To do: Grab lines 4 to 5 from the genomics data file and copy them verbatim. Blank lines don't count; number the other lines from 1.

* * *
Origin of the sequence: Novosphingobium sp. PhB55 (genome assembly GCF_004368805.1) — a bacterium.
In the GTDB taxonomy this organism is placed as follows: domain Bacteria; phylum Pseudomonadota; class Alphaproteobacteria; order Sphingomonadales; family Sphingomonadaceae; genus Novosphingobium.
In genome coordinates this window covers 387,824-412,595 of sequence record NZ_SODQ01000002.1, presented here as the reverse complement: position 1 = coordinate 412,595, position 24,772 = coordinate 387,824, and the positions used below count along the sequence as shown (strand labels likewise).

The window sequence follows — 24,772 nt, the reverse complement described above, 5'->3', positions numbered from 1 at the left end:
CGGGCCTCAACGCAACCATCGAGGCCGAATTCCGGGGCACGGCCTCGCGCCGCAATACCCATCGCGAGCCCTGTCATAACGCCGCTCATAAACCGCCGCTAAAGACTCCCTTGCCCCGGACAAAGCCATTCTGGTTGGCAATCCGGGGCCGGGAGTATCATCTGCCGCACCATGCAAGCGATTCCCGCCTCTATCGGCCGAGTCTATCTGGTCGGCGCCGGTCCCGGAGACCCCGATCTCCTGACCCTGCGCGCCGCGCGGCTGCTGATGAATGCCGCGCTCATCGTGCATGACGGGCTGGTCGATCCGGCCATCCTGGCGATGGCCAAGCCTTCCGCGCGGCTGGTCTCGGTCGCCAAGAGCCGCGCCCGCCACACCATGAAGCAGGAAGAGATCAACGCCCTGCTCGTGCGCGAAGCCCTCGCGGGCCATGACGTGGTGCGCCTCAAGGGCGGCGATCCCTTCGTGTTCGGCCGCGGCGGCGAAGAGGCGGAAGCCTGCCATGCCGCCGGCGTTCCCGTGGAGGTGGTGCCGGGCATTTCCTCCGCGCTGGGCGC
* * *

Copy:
The window sequence follows — 24,772 nt, the reverse complement described above, 5'->3', positions numbered from 1 at the left end:
CGGGCCTCAACGCAACCATCGAGGCCGAATTCCGGGGCACGGCCTCGCGCCGCAATACCCATCGCGAGCCCTGTCATAACGCCGCTCATAAACCGCCGCTAAAGACTCCCTTGCCCCGGACAAAGCCATTCTGGTTGGCAATCCGGGGCCGGGAGTATCATCTGCCGCACCATGCAAGCGATTCCCGCCTCTATCGGCCGAGTCTATCTGGTCGGCGCCGGTCCCGGAGACCCCGATCTCCTGACCCTGCGCGCCGCGCGGCTGCTGATGAATGCCGCGCTCATCGTGCATGACGGGCTGGTCGATCCGGCCATCCTGGCGATGGCCAAGCCTTCCGCGCGGCTGGTCTCGGTCGCCAAGAGCCGCGCCCGCCACACCATGAAGCAGGAAGAGATCAACGCCCTGCTCGTGCGCGAAGCCCTCGCGGGCCATGACGTGGTGCGCCTCAAGGGCGGCGATCCCTTCGTGTTCGGCCGCGGCGGCGAAGAGGCGGAAGCCTGCCATGCCGCCGGCGTTCCCGTGGAGGTGGTGCCGGGCATTTCCTCCGCGCTGGGCGC